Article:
Rift Valley fever virus (RVFV) is a prototypical virus of the genus Phlebovirus, family Bunyaviridae, and belongs to the NIAID Category A list pathogens and the CDC list of potential bioterrorism agents. Rift Valley fever is an endemic disease of sub-Saharan Africa that can emerge in explosive mosquito-borne epidemics, decimating herds of sheep and cattle and resulting in enormous economic losses;humans are infected concurrently, and their infection results in hemorrhagic fever, encephalitis, and retinal vasculitis. Many different mosquitoes, including several native to North America, are competent vectors for RVFV epidemic transmission. The introduction of RVFV into North America would likely cause panic in the general population, and the effects on livestock could have a devastating economic impact. Although humoral immunity against the viral envelope proteins elicits protective immunity, there is currently no RVFV vaccine suitable for massive human vaccination programs. MP-12 strain, which was developed by 12 times serial passage of the wild-type RVFV strain ZH548, is markedly attenuated for mice, yet retains immunogenicity. However, the intraperitoneal inoculation of MP-12 into young mice resulted in efficient virus replication in the CNS. The neurovirulence of MP-12 is a concern in developing an immunization method against this virus for the general public;it is possible that MP-12 may invade and replicate efficiently in the CNS of genetically predisposed or temporarily immuno-compromised individuals. The present application proposes development of a novel RVFV vaccine strategy, in which MP-12-based pseudo infectious viruses (PIVs) undergo single-cycle virus replication and production of non- infectious, virus-like particles after immunization. Due to a feature of single-cycle replication, the PIV is highly unlikely to cause systemic infection and invade the CNS of immunized animals and people;yet we expect that a combined effect of single-cycle replication of the PIV and release of immunogenic, virus-like particles will induce a strong immune response to RVFV proteins. We will test the immunogenicity, neuroinvasiveness and neurovirulence of the PIV and examine whether PIV immunization confers protection to animals immunized following wt RVFV challenge in mouse models. The proposed studies will be valuable for generation of a highly immunogenic RVFV vaccine candidate with increased safety and suitable for future product development and human testing.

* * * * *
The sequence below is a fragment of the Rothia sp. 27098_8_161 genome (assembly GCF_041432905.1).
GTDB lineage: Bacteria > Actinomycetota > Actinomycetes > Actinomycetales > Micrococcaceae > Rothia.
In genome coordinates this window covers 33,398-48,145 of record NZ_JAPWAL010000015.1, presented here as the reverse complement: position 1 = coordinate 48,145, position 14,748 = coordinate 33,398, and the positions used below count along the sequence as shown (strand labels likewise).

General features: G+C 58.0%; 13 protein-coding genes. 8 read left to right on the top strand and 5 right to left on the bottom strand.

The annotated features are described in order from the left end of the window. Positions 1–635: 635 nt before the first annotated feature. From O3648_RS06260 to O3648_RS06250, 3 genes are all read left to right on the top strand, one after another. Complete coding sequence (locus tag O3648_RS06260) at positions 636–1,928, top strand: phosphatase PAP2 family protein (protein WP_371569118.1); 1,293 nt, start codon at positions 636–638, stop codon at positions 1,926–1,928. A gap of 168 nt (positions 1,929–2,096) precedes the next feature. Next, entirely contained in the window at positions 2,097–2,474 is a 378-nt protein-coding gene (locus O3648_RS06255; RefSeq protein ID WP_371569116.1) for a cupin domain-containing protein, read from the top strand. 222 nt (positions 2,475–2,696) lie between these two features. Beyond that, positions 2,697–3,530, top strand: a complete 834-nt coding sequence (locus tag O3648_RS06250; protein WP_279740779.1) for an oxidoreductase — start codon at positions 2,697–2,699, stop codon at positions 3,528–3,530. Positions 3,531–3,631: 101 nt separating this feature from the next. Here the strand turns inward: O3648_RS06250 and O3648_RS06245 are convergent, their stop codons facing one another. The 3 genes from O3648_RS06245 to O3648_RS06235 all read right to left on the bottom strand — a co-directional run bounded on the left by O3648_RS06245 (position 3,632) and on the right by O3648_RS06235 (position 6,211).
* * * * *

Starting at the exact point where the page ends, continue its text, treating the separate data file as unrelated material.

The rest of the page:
Rift Valley fever virus causes an endemic disease for livestock and humans in sub-Saharan Africa, and there is serious concern that this virus could be introduced into North America. There is currently no Rift Valley fever virus vaccine suitable for massive human vaccination programs. This research program seeks to develop a novel Rift Valley fever virus vaccine.
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